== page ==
© Healthwise, Incorporated.
Mark P Lacy, MD
Specialty: Obstetrics & Gynecology
Location and Office HoursAnMed Health OB/GYN Associates
2000 E Greenville
Anderson, SC 29621
What is withdrawal bleeding?
Healthwise answeredWithdrawal bleeding is menstrual-like bleeding that occurs when a woman takes cycles of hormone therapy or birth control pills. Women take progestin for several weeks and then do not take progestin for several days; this drop in progestin triggers the bleeding. Withdrawal bleeding occurs during each cycle of hormone therapy about five days after progestin use ends. This is healthy for the uterine lining, which thickens with each hormone cycle, then sheds (sloughs off) in response to the drop in progestin. Withdrawal bleeding can happen when it is not expected. For example, it can come and go after stopping hormone therapy or while taking birth control pills. If withdrawal bleeding continues over a period of time, see your doctor.
What is the areola?
Honor Society of Nursing (STTI) answered
Areola is a term generally used to describe the area of dark-colored skin on the breast that surrounds the nipple. Areola can also be used to describe other small circular areas, such as the area around an inflamed pimple.
The size and shape of the areola varies from person to person, but mature women for the most part have larger areolae than men and adolescents.
This answer is based on source information from the National Cancer Institute.
What are natural treatments for women's health issues?
Calcium: There is a link between lower dietary intake of calcium and symptoms of premenstrual syndrome (PMS). Calcium supplementation has been suggested in various clinical trials to decrease overall symptoms associated with PMS, such as depressed mood, water retention, and pain.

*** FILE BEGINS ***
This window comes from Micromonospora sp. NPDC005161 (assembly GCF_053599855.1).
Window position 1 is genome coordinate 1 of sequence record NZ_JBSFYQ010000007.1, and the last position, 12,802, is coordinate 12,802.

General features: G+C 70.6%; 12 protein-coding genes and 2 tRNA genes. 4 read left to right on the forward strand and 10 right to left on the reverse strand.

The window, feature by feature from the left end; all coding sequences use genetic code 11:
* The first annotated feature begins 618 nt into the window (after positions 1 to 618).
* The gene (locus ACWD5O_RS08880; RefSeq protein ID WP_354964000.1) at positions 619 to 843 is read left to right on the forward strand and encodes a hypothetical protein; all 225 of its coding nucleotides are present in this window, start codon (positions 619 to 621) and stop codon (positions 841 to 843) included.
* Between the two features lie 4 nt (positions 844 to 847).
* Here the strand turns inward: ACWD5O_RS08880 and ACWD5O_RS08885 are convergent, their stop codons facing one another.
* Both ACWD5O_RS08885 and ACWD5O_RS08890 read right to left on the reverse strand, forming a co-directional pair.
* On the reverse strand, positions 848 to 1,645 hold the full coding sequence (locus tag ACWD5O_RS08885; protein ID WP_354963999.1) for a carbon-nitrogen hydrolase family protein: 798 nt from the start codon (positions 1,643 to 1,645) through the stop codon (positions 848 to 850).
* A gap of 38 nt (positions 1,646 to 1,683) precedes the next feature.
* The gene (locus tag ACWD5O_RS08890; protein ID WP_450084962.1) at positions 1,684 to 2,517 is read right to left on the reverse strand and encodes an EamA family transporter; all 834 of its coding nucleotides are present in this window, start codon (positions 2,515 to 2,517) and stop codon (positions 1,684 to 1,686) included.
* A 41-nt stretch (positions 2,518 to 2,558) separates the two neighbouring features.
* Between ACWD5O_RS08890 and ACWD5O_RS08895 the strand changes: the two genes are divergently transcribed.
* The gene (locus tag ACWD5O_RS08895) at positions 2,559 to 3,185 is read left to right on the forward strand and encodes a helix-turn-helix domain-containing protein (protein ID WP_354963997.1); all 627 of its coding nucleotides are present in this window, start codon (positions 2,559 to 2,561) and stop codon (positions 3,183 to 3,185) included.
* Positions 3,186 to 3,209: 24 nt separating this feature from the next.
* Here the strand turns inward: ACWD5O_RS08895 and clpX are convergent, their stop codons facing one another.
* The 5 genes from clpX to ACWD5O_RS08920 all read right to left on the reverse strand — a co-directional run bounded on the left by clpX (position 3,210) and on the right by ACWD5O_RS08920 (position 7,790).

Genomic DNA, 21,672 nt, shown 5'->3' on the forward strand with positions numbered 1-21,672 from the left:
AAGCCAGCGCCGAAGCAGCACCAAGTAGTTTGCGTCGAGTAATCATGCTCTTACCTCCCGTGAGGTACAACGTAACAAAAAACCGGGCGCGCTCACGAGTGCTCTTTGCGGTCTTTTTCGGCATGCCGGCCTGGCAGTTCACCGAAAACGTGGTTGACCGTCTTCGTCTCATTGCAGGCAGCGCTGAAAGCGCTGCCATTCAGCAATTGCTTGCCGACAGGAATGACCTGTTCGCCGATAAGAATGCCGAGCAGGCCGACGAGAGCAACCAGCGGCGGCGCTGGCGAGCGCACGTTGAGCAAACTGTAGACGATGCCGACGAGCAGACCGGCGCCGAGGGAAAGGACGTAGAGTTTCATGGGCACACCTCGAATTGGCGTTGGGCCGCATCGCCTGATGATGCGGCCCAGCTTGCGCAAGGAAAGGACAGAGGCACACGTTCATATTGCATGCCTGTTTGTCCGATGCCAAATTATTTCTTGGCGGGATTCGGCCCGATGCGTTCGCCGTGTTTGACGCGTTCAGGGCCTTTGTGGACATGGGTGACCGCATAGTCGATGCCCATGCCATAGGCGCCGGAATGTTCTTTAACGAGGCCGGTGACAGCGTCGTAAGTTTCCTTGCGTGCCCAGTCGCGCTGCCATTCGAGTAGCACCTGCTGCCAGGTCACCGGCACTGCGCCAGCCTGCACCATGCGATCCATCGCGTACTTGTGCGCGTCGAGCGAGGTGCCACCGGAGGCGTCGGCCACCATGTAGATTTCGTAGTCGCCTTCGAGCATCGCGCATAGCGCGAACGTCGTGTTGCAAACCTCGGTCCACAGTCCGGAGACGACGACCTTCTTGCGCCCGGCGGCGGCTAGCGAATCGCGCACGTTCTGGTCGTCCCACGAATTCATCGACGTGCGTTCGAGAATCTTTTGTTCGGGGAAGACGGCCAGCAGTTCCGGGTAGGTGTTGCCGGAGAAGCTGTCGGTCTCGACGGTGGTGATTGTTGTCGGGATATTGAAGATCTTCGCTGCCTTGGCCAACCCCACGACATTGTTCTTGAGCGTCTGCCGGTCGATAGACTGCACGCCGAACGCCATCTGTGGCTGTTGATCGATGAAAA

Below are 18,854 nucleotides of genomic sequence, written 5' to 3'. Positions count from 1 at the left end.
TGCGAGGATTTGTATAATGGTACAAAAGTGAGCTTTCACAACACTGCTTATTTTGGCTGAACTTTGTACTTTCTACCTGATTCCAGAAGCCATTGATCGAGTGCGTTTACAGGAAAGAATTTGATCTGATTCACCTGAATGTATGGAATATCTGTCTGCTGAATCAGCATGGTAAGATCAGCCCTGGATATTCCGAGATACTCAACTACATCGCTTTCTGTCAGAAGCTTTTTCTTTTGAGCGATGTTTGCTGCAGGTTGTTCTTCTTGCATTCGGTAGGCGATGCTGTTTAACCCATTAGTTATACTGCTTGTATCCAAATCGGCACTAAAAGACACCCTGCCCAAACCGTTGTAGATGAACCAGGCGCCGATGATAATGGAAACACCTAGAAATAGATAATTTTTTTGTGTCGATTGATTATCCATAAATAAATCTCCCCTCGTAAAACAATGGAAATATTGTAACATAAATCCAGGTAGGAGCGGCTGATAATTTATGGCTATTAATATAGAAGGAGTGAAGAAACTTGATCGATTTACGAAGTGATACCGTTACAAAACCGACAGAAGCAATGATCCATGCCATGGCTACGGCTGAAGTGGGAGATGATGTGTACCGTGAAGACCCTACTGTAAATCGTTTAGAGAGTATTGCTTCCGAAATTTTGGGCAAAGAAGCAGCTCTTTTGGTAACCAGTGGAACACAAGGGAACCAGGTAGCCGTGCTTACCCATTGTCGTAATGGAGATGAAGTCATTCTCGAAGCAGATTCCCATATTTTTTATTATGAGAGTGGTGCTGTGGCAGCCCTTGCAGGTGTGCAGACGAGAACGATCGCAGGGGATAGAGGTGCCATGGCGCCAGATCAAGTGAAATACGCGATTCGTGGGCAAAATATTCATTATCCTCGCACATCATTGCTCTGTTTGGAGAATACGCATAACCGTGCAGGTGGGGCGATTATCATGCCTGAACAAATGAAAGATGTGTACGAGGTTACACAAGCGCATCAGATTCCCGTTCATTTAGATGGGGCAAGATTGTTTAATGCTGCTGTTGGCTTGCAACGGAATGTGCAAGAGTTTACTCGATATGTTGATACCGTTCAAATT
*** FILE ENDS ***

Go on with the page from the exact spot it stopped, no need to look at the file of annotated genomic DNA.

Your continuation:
Lactobacillus acidophilus: Multiple human studies report that Lactobacillus acidophilus vaginal suppositories are effective in the treatment of bacterial vaginosis. Additional research is necessary before a firm conclusion can be reached. Patients with persistent vaginal discomfort are advised to seek medical attention.
Rose hip: Rose hips are the fruits that develop from the blossoms of the wild rose (Rosaspp.). They are typically orange to red in color, but some species may be purple or black. Estimates of the number of women who experience menstrual cramps with dysmenorrhea range from 50-93%. In 10-26% of women, this pain may be severe. Herbalists have recommended aromatherapy, the therapeutic use of essential oils from plants, as a treatment for menstrual cramps. The oils are absorbed into the body via the olfactory system and the skin. Lavender, clary sage, and rose are three of the oils traditionally used to treat dysmenorrhea.
Sage: Sage (Salvia officinalis) may contain compounds with mild estrogenic activity. In theory, estrogenic compounds may decrease menopausal symptoms. Sage has been tested against menopausal symptoms with promising results.
Vitamin D: Without sufficient vitamin D, inadequate calcium is absorbed and the resulting elevated parathyroid (PTH) secretion causes increased bone resorption. This may weaken bones and increase the risk of fracture. Vitamin D supplementation has been shown to slow osteoporosis and reduce fracture, particularly when taken with calcium.
You should read product labels, and discuss all therapies with a qualified healthcare provider. Natural Standard information does not constitute medical advice, diagnosis, or treatment.
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